I will try to insert a video of one firing sent to me by a club member. If it plays or not this is not a toy and has potentially lethal outcome so all safety precautions and proper firing conditions are recommended as the .27 inch 30 grain ball shot penetrated about 2/3 of a 1/2 inch chipboard backstop to the paper target. I take no responsibility for any use of this or other postings that any person may engage with.
 
Joined
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Messages
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393

Location
Eugene, Oregon
I will try to insert a video of one firing sent to me by a club member. If it plays or not this is not a toy and has potentially lethal outcome so all safety precautions and proper firing conditions are recommended as the .27 inch 30 grain ball shot penetrated about 2/3 of a 1/2 inch chipboard backstop to the paper target. I take no responsibility for any use of this or other postings that any person may engage with.
It seems that MP-4 files cannot be decoded by my insertion attempt. Something that perhaps the Administrators can assist with. I'll go to the forum to see what instructions are there. PT-2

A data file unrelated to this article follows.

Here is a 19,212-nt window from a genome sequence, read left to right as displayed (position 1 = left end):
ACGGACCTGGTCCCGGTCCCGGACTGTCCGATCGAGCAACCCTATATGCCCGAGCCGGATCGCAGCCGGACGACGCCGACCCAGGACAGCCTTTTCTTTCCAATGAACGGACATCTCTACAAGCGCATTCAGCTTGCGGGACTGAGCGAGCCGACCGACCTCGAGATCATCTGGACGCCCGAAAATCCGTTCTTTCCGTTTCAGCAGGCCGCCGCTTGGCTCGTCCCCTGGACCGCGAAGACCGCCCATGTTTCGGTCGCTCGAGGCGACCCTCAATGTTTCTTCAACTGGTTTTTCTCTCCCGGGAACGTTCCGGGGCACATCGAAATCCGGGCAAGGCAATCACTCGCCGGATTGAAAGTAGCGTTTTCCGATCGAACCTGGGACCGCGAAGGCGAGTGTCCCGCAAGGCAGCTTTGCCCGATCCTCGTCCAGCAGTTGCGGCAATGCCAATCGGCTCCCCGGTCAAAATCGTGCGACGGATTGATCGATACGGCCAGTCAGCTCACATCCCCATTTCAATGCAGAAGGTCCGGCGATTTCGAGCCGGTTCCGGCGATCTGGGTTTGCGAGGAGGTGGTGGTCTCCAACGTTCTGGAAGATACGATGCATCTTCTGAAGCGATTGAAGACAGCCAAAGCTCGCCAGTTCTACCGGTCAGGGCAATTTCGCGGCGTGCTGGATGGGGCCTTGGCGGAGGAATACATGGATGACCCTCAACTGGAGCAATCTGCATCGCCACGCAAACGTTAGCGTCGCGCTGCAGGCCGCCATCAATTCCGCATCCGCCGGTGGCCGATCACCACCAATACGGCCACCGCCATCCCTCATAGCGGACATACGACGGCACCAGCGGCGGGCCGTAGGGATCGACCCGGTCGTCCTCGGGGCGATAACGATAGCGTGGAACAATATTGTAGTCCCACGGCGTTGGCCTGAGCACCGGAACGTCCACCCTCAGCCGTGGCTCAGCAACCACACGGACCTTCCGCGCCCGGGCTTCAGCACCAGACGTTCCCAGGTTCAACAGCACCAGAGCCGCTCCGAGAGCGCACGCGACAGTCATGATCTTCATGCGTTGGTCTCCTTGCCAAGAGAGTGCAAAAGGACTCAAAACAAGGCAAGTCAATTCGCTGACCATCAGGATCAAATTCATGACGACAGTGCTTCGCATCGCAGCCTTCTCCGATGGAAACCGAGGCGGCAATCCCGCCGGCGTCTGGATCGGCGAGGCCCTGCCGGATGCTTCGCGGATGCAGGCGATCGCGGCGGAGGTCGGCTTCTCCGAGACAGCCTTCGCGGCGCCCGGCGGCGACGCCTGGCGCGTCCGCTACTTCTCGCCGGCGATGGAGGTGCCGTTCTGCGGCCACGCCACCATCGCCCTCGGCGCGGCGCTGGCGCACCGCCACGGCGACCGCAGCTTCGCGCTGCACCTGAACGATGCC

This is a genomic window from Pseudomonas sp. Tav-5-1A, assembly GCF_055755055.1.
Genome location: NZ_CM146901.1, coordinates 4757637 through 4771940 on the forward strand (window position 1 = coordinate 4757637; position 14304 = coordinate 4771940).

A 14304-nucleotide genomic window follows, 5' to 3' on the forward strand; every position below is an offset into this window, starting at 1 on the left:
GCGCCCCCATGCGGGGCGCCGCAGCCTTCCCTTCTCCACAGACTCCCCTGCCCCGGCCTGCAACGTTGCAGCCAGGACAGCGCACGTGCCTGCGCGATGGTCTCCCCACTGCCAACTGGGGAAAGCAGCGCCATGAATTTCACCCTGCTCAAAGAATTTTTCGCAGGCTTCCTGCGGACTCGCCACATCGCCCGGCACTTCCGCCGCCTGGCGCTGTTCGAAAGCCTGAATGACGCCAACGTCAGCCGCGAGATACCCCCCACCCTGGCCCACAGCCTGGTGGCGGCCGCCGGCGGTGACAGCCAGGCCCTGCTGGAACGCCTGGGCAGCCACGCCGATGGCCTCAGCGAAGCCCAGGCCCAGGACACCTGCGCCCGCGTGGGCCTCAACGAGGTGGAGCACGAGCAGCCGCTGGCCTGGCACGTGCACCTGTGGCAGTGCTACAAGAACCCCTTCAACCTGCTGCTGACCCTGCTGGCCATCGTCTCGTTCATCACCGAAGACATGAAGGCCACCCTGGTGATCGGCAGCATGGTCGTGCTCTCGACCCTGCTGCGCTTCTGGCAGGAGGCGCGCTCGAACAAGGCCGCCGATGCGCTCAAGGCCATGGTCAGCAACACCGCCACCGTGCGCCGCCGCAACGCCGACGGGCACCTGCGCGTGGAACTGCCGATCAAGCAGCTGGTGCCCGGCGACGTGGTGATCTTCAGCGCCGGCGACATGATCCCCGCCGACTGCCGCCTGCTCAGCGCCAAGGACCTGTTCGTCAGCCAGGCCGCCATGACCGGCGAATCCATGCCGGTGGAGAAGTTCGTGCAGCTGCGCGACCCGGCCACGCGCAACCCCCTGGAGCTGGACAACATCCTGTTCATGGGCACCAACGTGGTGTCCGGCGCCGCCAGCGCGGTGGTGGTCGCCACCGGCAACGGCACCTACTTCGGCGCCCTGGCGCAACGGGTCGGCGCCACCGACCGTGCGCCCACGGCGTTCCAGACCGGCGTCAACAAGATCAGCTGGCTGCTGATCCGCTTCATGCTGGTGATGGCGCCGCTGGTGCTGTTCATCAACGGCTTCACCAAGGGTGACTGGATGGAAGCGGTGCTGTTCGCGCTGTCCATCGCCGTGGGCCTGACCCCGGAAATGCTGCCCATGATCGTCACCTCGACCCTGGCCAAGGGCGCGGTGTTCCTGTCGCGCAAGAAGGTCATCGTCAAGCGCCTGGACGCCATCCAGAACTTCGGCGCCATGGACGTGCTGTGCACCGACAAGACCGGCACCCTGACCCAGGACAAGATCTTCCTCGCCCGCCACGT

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It seems that MP-4 files cannot be decoded by my insertion attempt. Something that perhaps the Administrators can assist with. I'll go to the forum to see what instructions are there. PT-2
I will try the MP-4 insert one more time same decoding problem. Oh well. If you want to see it send me your email address and I will forward this short clip. PT-2 still denying any use of these ideas or information and any adverse results or outcome of their use by others.
 
Joined
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Messages
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Location
Eugene, Oregon
After completing a slightly longer carriage, proportioned to the barrel I have made some bore depth measurements and marked them on the ram rod illustrating the various working depths that were machined and taken up by the charge load and ball shot for the remaining functional firing barrel length of shot for that charge load.
First the two carriages. The shorter would have been better for a carronade than a long gun.
View attachment 185808
Next is the ram rod to full machined depth of bore and charge, marked off. The diameter of the charge portion is smaller than that of the working bore. Depending upon the charge grain load that load extends past the charge depth into the full bore diameter, shortening up the barrel length for the ball shot travel.
View attachment 185809
I have skipped past the shot bore depth and charged depth, as well as face of ball shot to show all of those as marked on the rod which was being "extracted" with the shorter depths.View attachment 185810View attachment 185811